# A way out of singularities?

1. Jul 11, 2004

### Nacho

I may look at it wrong, but when I think of a Black Hole, I think of the 3 spatial dimensions we know of compacting to a point, rather than space folding back on itself (I guess it could be just semantics though).

And when you think of a singularity, I think it is inherent in that process you assume that all of the spatial dimensions compact at the same rate, so that it does compact symetrically down to a point.

For what good reason do we assume that? Why can't each of the 3 spatial dimensions be of a different size, and each be expanding at different rates? If they were of different size, even microscopically (on our scale) to where we couldn't tell the difference, they wouldn't necessarily come to a point, or come back to the Planck size at the same point in time.

Can't singularities be avoided that way?

2. Jul 11, 2004

### rayjohn01

I do not know the exact answer but singularities are present in the black hole mathematical solutions in General relativity which is NOT simply 3 dimensional and therefore hard if not impossible to imagine.
I ,like you I think, do not like this and prefer to believe that something is being missed for instance quantum gravity for which at present there is no adequate theory.

3. Jul 11, 2004

### Nacho

rayjohn01,

I only know of quantum gravity by the popular books and articles I read, not much. That's why I brought the question to the big boys here!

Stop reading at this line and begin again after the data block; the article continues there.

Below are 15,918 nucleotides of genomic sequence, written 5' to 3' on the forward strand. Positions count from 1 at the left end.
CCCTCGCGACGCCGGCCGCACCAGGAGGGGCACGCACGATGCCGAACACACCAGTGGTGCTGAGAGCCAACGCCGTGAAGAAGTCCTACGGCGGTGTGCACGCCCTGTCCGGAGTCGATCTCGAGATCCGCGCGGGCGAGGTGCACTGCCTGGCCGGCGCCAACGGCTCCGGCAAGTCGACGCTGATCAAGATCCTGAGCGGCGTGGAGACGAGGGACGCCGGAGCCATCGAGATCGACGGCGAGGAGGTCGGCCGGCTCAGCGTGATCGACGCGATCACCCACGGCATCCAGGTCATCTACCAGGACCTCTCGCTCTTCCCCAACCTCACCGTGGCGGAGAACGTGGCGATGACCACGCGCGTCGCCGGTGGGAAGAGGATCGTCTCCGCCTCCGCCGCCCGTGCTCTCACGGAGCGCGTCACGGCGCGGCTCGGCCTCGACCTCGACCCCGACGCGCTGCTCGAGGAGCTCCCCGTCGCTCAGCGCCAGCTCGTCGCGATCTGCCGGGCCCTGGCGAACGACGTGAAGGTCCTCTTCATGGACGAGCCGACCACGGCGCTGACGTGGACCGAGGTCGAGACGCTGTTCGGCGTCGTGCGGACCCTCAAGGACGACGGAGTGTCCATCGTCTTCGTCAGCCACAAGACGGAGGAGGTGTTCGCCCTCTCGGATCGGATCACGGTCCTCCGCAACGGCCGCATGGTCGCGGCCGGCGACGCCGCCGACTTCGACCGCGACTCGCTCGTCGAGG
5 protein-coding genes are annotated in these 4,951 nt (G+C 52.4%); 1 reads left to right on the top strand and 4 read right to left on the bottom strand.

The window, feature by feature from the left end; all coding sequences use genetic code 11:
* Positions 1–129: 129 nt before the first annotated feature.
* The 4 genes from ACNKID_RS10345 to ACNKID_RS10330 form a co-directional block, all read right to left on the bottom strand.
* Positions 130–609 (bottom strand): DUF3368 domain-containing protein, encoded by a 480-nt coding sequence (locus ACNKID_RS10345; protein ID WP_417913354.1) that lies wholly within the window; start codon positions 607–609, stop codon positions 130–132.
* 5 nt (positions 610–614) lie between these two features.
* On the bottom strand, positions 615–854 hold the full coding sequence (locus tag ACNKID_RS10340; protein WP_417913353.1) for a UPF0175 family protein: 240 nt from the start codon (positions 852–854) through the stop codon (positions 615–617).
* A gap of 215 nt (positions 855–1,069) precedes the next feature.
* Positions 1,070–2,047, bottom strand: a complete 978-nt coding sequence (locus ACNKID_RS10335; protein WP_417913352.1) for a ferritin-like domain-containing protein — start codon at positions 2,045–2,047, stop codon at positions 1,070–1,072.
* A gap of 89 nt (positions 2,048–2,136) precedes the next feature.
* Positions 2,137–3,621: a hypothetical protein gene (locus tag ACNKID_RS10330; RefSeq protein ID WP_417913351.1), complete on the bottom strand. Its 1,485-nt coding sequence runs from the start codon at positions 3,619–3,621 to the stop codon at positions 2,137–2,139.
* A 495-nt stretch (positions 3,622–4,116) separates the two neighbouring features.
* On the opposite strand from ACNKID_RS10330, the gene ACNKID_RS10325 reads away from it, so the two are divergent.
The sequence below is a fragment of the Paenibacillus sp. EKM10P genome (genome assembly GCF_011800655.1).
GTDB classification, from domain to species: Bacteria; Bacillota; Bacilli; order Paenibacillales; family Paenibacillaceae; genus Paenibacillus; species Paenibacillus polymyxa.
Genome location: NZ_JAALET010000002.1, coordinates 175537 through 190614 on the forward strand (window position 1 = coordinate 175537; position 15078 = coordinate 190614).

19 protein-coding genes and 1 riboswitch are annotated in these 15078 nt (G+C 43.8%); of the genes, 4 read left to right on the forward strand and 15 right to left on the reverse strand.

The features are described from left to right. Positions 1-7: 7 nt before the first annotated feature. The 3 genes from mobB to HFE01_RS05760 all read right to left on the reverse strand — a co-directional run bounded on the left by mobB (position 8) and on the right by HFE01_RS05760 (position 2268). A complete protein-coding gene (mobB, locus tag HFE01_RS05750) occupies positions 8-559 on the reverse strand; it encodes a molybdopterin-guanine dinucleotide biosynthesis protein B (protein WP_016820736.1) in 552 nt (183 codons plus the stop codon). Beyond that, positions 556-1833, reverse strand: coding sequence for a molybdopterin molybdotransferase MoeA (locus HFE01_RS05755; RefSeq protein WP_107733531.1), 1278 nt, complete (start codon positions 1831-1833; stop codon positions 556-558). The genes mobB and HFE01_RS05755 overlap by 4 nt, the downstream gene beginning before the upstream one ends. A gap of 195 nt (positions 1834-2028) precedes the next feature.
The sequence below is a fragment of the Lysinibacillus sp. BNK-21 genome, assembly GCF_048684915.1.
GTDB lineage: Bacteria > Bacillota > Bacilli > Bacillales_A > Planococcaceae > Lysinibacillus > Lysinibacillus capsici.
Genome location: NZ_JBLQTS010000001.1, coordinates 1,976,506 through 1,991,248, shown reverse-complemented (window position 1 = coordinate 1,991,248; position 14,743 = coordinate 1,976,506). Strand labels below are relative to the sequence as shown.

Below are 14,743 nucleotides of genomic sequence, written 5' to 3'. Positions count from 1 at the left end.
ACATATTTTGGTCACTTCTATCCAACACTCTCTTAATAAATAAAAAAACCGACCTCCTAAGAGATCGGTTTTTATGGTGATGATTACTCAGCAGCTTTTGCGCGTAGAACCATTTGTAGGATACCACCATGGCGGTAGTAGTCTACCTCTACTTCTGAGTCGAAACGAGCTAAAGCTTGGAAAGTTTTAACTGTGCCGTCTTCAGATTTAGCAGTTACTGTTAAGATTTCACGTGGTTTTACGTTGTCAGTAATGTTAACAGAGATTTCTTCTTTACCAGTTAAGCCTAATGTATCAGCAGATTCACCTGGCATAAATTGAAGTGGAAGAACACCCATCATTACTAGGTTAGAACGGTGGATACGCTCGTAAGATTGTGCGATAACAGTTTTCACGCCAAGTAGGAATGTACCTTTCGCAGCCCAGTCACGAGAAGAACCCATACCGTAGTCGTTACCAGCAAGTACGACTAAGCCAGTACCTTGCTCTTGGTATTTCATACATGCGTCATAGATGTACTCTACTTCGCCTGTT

But I'd expect GR to have in it's formulas some (a lot of???) ^3 terms. That to me would mean it expects some of its coordinates to be truely spherical. If those terms actually represent dimensions, why do we assume each are of the exact same extent?

You wouldn't so much as need quantum effects to avoid singularities, just that the different dimension don't come together at the same time. But, quantum effects might actually be the reason they wouldn't be of the same extent to begin with (that is, when expansion started)????

4. Jul 11, 2004

### Chronos

There is another way to avoid singularities. Quantum theory places a theoretical density limit of about 10^94 gm/cc. If so, all black holes will have a finite, albeit tiny, physical size. To put this in perspective, a black hole with the mass of the observable universe would occupy a volume of roughly 10^-40 cc.

5. Jul 11, 2004

### Tom D

Now that's very interesting idea.

6. Jul 11, 2004

### turbo